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General News
"Suspicious" Dumping of shredded cedis ... 1/17/2009

A normal routine exercise by the Bank of Ghana (BOG) to destroy worn out currencies yesterday created panic among residents of South Ofankor, because they did not know the source of the shredded and compressed Ghana cedis notes dumped at the Masalaki refuse dump on the morning of Tuesday, January 13.

The anxiety was particularly heightened for two reasons: firstly, it was the first time that such a thing was happening and secondly, the hurried manner in which the money was dumped by an unnumbered tipper truck created suspicion.

When the Times got to the site at about 1.30 p.m. yesterday, scores of money-seeking residents were scavenging for the money although it was no longer legal tender.

The scene was rowdy as men, women and children were seen complaining and cursing whoever might have dumped the notes shredded.

The scene, besides the money, was littered with bundles which bore the stamps of Stanbic Bank, Intercontinental Bank, Merchant Bank, Ecobank and Prudential Bank.

The dates stamped on the bundles were very current, some as late as December 20, last year.

Although the money had been shredded, their serial numbers indicating GH¢50, GH¢20, GH¢ 10, GH¢5 and GH¢ 1 were visible.

A caretaker at the refuge dump, J.O. Ayitey told the Times that a blue tipper truck came to the site at about 1 0:30am yesterday to dispose of what they thought was refuse.

He said there were only two people on the truck, the driver and another man in the front seat.

"They were in blue shirts and 1 suspect that they might be from the Bank of Ghana," he said doubtfully.

He said because they did not suspect foul play it never occurred to them to check the content because they sat in a hut with their backs to the refuse dump.

He said not even the fact that the truck had no number plate aroused their suspicious.

Mr Ayitey said they only got wind of the situation when some children looking for scraps on the refuge dump discovered it and reported to them. "After dumping the stuff, the truck sped away and attempts later to chase it proved futile," he added.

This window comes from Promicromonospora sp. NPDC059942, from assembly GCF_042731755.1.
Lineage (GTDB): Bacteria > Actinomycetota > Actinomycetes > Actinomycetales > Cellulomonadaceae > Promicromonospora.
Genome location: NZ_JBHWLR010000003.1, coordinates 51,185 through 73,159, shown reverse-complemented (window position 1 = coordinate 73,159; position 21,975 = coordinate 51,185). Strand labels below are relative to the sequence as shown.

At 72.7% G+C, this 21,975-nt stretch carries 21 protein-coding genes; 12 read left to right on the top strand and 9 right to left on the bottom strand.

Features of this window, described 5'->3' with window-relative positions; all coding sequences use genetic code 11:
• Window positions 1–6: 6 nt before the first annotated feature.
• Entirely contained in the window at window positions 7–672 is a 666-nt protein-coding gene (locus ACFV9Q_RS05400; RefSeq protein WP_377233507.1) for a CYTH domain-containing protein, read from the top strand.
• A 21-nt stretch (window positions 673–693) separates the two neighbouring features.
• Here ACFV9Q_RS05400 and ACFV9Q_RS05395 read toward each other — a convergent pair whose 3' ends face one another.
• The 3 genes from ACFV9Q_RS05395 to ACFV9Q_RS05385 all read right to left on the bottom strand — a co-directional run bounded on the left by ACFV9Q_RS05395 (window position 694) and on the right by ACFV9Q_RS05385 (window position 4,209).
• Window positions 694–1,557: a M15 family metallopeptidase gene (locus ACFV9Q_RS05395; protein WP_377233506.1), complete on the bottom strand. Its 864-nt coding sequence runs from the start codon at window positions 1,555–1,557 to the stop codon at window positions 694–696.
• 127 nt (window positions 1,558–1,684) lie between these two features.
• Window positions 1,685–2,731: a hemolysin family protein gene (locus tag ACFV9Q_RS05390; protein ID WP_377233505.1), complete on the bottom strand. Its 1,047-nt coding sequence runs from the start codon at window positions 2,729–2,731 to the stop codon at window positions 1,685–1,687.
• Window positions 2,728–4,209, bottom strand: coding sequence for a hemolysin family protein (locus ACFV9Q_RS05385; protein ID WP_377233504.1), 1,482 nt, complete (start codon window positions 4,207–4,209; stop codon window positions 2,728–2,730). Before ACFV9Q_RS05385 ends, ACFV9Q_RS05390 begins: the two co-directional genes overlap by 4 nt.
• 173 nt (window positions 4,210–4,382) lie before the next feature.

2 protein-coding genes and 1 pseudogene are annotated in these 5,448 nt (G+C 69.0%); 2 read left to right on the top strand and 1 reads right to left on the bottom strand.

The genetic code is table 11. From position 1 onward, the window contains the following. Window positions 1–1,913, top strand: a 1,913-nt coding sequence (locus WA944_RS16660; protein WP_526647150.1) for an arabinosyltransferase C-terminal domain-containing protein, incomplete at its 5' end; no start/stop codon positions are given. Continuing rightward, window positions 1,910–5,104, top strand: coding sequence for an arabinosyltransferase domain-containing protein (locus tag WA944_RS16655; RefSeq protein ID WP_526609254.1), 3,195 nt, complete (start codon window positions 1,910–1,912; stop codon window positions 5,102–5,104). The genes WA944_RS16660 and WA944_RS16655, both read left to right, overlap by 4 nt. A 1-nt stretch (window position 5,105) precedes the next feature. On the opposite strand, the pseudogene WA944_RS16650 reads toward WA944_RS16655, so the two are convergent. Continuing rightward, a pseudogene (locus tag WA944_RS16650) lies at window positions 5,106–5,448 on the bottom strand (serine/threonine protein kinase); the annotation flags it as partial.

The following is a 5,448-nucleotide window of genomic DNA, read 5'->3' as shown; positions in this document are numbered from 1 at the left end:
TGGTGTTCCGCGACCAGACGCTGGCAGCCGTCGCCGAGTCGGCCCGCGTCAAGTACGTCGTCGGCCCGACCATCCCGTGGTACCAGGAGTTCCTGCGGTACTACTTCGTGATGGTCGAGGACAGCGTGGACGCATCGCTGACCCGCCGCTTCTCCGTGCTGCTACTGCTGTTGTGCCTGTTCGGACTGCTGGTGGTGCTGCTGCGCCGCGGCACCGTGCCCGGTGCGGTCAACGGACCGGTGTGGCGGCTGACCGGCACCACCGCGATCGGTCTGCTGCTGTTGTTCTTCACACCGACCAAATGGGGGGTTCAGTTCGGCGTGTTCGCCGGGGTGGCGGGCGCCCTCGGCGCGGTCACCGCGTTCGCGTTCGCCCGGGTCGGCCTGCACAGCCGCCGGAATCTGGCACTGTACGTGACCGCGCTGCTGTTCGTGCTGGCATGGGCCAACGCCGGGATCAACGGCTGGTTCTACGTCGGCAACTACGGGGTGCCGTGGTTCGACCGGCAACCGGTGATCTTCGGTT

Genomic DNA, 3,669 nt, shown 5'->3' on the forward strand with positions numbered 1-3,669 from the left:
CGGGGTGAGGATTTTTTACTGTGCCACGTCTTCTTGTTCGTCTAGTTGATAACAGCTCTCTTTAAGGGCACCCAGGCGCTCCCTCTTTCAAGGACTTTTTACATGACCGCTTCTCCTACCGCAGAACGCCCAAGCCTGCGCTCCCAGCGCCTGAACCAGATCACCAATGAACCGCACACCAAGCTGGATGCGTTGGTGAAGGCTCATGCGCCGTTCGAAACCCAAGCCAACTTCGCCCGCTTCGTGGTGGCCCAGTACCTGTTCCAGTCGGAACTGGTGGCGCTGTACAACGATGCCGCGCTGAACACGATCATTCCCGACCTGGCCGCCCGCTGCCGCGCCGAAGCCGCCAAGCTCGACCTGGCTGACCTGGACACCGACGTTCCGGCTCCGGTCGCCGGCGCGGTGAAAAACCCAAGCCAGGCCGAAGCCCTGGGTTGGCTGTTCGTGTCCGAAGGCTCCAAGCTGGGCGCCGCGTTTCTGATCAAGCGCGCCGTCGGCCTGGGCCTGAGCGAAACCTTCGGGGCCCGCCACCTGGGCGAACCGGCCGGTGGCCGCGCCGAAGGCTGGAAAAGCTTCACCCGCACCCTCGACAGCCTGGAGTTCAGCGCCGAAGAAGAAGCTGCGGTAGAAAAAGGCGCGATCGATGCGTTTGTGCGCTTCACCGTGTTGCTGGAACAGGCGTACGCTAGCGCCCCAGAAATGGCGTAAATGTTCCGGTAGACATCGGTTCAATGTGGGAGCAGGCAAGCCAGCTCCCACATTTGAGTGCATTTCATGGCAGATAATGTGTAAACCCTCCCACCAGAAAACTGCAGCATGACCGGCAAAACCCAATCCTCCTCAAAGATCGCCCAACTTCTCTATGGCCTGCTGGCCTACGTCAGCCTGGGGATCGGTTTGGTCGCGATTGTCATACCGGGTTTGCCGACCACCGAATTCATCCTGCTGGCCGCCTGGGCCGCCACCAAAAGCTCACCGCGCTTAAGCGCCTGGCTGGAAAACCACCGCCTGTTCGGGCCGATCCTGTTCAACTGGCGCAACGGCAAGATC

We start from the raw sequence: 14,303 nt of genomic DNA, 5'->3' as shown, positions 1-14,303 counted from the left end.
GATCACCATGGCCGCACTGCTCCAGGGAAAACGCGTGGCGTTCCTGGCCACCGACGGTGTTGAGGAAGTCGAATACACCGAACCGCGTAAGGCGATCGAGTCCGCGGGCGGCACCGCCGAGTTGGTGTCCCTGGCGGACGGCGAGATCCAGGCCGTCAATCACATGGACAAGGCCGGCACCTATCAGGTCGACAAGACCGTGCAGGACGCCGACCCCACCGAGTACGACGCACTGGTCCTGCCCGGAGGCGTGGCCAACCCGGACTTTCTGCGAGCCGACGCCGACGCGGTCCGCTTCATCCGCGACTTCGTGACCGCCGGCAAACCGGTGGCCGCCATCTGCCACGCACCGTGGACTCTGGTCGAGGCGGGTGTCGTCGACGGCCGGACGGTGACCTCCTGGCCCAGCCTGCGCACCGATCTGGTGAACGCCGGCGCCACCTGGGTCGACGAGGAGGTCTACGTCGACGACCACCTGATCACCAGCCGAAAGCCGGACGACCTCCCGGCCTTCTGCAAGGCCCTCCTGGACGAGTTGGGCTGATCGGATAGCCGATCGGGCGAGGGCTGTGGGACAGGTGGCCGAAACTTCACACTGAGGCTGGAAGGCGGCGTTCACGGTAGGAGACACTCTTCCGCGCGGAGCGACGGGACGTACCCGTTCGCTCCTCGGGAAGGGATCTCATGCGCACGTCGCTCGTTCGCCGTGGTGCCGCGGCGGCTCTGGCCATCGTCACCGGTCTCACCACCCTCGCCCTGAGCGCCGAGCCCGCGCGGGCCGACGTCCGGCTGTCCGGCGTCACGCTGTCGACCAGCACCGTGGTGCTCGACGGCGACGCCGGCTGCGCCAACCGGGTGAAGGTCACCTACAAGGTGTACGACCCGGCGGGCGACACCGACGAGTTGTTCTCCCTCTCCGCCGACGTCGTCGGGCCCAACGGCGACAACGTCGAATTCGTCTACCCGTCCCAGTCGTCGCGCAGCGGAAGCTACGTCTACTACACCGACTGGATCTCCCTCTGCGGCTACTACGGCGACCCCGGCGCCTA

Some of the people around who spoke to the Times expressed varying degrees of shock at the turn of events.

"I have for the past one week worked very hard just for GH¢ 10 but have not gotten it so seeing money being treated this way makes me get high blood pressure," Madam Esi Awumi told the Times.

Another resident, Kwasi Adjei, said he had always fought with his wife because he could not afford the GH¢5 required for his three children to take to school each day.

"I don''t care whether it is fake or genuine. The thought of it alone blows my imagination," he added.

When contacted later, the Public Relations Officer for the bank, Esi Asante, explained that it was a normal thing and is in line with the business of the BOG.

She said such currencies, which are either shredded or burned are worn out currencies not fit to be used as legal tender.

According to her, the bank has a very huge machine used for that purpose.

She said the usual place for dumping the shredded currencies or burning them was the Oblogo landfill site, "but that place was full and so the driver had to look for an alternative dumping site."

There is no cause for alarm because nobody can use these monies under any circumstances," she stated.

Source: Ghanaian Times

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